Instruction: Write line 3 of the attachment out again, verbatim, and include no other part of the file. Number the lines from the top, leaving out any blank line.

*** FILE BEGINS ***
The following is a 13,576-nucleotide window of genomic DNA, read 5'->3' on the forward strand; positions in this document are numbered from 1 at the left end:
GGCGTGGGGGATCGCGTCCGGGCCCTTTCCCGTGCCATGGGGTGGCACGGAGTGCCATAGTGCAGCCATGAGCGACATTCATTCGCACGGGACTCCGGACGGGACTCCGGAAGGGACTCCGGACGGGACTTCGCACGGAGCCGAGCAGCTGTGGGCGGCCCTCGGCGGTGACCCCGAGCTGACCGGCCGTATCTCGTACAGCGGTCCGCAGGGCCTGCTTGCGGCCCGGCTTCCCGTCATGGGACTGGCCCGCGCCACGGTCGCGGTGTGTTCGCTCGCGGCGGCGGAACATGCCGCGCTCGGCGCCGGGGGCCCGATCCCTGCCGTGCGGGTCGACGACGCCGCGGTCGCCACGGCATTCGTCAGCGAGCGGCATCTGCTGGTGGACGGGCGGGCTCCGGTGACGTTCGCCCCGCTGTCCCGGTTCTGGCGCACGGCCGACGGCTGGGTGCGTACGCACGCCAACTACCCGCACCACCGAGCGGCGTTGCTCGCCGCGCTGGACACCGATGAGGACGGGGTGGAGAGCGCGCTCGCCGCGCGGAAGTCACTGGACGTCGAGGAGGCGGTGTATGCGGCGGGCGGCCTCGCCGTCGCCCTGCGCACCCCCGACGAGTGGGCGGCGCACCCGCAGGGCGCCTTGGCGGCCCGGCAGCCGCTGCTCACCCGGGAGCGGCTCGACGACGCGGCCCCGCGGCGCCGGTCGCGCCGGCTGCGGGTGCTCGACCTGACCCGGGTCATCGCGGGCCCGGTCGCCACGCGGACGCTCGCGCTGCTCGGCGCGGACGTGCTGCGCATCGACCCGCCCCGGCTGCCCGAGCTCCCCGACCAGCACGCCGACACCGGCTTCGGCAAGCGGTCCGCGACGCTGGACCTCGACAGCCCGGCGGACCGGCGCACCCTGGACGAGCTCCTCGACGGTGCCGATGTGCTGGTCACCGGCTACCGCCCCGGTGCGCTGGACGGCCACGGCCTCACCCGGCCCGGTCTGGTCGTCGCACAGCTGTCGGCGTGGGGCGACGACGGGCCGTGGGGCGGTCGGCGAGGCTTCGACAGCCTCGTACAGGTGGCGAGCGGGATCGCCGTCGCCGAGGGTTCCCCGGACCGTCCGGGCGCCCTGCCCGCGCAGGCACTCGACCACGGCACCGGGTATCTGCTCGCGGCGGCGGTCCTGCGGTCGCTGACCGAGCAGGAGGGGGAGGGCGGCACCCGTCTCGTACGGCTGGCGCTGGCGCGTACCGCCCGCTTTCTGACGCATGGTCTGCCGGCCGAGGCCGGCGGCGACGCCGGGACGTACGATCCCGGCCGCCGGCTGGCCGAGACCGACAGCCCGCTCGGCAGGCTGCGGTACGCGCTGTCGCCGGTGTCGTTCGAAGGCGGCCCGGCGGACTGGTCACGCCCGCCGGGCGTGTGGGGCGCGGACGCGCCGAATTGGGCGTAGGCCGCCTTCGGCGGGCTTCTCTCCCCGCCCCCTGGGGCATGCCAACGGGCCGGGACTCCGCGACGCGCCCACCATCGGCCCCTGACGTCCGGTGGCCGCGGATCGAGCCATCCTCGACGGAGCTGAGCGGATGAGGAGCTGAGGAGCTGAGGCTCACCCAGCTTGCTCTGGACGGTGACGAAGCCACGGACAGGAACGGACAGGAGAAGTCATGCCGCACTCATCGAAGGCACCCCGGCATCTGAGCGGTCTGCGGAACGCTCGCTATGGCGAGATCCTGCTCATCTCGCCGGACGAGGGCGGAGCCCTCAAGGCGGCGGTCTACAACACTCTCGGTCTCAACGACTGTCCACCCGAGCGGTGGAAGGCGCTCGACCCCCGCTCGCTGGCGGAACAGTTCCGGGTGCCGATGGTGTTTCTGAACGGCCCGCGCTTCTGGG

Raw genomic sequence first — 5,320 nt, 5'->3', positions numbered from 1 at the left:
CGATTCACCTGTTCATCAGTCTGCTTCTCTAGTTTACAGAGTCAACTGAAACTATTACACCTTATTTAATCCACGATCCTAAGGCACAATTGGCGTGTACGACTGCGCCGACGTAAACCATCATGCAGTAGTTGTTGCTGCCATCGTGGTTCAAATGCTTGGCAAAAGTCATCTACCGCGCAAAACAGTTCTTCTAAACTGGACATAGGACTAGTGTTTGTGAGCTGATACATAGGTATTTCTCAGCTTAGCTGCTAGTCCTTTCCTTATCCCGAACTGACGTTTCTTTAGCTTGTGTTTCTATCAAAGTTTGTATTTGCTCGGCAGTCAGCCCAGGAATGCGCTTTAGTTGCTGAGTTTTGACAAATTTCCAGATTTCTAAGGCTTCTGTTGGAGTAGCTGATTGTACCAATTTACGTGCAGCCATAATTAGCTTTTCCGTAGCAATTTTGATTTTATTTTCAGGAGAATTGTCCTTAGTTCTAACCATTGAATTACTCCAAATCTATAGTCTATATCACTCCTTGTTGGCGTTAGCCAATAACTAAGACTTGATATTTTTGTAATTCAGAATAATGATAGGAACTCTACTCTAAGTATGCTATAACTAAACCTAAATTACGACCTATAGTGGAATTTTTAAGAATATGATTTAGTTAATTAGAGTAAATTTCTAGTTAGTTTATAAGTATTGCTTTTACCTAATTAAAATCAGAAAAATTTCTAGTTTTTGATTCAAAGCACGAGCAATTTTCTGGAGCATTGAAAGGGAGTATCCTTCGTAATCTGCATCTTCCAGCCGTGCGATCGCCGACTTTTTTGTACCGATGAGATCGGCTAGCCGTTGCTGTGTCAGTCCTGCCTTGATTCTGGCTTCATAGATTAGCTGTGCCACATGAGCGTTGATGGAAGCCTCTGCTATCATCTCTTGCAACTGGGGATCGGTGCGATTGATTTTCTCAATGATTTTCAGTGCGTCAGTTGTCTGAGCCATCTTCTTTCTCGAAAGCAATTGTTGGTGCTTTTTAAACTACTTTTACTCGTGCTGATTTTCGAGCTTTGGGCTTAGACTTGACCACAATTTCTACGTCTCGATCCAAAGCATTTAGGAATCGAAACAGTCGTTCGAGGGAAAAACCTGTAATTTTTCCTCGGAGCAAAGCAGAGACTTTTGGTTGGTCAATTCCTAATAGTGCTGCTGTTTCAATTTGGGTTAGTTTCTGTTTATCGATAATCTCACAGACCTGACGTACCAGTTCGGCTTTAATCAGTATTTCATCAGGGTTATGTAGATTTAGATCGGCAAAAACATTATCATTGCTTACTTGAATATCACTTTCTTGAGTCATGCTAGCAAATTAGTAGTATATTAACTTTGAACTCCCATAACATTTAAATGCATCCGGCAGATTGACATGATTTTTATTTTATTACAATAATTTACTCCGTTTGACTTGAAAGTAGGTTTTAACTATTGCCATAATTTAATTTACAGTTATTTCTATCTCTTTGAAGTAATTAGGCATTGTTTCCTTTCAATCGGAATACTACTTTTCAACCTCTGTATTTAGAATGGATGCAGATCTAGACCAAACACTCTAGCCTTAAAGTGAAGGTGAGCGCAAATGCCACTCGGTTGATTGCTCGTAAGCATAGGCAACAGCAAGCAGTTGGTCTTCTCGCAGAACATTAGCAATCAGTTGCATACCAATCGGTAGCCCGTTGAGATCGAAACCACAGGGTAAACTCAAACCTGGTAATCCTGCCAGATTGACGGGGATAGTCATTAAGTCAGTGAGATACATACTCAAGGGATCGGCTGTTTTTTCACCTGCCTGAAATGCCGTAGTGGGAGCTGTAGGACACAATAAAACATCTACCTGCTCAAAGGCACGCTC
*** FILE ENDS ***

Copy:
Raw genomic sequence first — 5,320 nt, 5'->3', positions numbered from 1 at the left: